April 8, 2013 3:46 am
Netwatch USA offers six tips to prevent vacant or foreclosed homes from falling victim to copper theft or potential occupation by trespassers or squatters:
• Keep up with lawn care and exterior maintenance. This will not only increase curb appeal once it’s ready to sell, it will also let would-be trespassers know that the house is regularly visited and may, in fact, be inhabited. Be sure to keep gutters clean, snow shoveled, and the lawn mowed. Be sure to remove all ladders and tools after maintenance to prevent them from being used for break-ins.
• Park a car in the driveway. If you have an extra car, keeping it in the driveway can be enough to make the house look inhabited. You may also want to ask a trusted neighbor to park in the driveway.
• Invest in automatic interior and exterior lights. Keeping pathways, doorways, and interiors well-lit may scare off potential burglars. Consider automatic lights for the exterior and lights on timers for the interior.
• Lock up your circuit breaker. Effective lighting and certain surveillance equipment requires electricity, so lock the door to your circuit breaker. If kept unlocked, thieves can easily access the breaker and cut off the electricity, therefore disabling lighting and some traditional burglar alarms. To minimize electrical fire risk, turn off all unnecessary electrical circuits.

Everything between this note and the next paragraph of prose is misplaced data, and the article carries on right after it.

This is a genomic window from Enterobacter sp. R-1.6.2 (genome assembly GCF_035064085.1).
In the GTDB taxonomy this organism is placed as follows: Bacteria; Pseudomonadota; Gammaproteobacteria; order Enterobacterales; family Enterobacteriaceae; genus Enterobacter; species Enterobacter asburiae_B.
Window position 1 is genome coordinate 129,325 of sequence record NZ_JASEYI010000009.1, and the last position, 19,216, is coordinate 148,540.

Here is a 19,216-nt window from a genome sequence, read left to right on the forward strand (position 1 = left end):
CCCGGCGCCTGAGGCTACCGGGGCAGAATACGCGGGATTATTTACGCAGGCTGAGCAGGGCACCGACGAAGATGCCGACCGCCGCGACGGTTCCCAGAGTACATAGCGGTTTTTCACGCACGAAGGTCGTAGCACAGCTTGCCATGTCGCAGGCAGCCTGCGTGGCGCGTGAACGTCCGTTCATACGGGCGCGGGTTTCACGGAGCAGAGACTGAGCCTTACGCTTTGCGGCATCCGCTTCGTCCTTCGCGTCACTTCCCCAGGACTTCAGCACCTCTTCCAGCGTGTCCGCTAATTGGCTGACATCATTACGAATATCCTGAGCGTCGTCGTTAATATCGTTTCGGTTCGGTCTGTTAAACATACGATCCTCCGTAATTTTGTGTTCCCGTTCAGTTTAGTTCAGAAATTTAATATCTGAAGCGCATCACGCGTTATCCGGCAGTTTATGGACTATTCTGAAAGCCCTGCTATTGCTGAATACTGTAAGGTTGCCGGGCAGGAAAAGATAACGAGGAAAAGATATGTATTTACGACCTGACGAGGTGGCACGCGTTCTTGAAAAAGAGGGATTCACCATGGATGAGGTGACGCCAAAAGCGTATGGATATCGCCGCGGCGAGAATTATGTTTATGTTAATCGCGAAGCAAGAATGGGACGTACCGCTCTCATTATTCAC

• Manage where the vacant property’s address is published. Until the property is ready to sell, keep the address as private as possible. Thieves will access lists of vacant homes, which will make it easier and more efficient for them to find and break-in to homes.
• Check that you have the correct type of insurance. Confirm with your insurance company to see if your policy needs to change now that the property is vacant. More often than not, carrying construction companies’ risk policy will adequately cover you from copper theft and vandals.
“Abandoned homes are, by their nature, a challenge to protect and are especially vulnerable to copper thieves,” said Netwatch CEO David Walsh. “Simply nailing plywood to windows and doors is not enough to scare off intruders and can easily be removed by saws and pry bars. Protecting your property with an effective surveillance system along with proper security measures will discourage potential copper thieves."
Published with permission from RISMedia.